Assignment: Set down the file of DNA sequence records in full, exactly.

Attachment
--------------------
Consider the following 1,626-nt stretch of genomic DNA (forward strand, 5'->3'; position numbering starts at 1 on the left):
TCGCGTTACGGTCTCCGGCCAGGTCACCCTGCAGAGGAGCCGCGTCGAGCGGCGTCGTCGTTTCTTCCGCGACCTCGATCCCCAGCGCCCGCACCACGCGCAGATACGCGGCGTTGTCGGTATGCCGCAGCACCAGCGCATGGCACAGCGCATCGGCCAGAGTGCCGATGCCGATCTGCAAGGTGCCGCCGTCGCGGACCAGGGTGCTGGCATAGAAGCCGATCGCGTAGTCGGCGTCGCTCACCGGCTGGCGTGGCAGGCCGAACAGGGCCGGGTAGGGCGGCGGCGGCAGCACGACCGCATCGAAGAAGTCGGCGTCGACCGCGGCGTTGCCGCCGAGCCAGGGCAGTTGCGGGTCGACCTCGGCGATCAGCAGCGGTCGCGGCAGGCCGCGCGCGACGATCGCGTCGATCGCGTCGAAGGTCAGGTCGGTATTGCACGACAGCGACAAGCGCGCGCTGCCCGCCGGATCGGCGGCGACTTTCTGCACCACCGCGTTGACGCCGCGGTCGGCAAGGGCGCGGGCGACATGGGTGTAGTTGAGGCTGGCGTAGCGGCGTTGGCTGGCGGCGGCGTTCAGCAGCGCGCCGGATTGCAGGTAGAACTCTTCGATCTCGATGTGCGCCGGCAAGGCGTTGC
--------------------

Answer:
Consider the following 1,626-nt stretch of genomic DNA (forward strand, 5'->3'; position numbering starts at 1 on the left):
TCGCGTTACGGTCTCCGGCCAGGTCACCCTGCAGAGGAGCCGCGTCGAGCGGCGTCGTCGTTTCTTCCGCGACCTCGATCCCCAGCGCCCGCACCACGCGCAGATACGCGGCGTTGTCGGTATGCCGCAGCACCAGCGCATGGCACAGCGCATCGGCCAGAGTGCCGATGCCGATCTGCAAGGTGCCGCCGTCGCGGACCAGGGTGCTGGCATAGAAGCCGATCGCGTAGTCGGCGTCGCTCACCGGCTGGCGTGGCAGGCCGAACAGGGCCGGGTAGGGCGGCGGCGGCAGCACGACCGCATCGAAGAAGTCGGCGTCGACCGCGGCGTTGCCGCCGAGCCAGGGCAGTTGCGGGTCGACCTCGGCGATCAGCAGCGGTCGCGGCAGGCCGCGCGCGACGATCGCGTCGATCGCGTCGAAGGTCAGGTCGGTATTGCACGACAGCGACAAGCGCGCGCTGCCCGCCGGATCGGCGGCGACTTTCTGCACCACCGCGTTGACGCCGCGGTCGGCAAGGGCGCGGGCGACATGGGTGTAGTTGAGGCTGGCGTAGCGGCGTTGGCTGGCGGCGGCGTTCAGCAGCGCGCCGGATTGCAGGTAGAACTCTTCGATCTCGATGTGCGCCGGCAAGGCGTTGC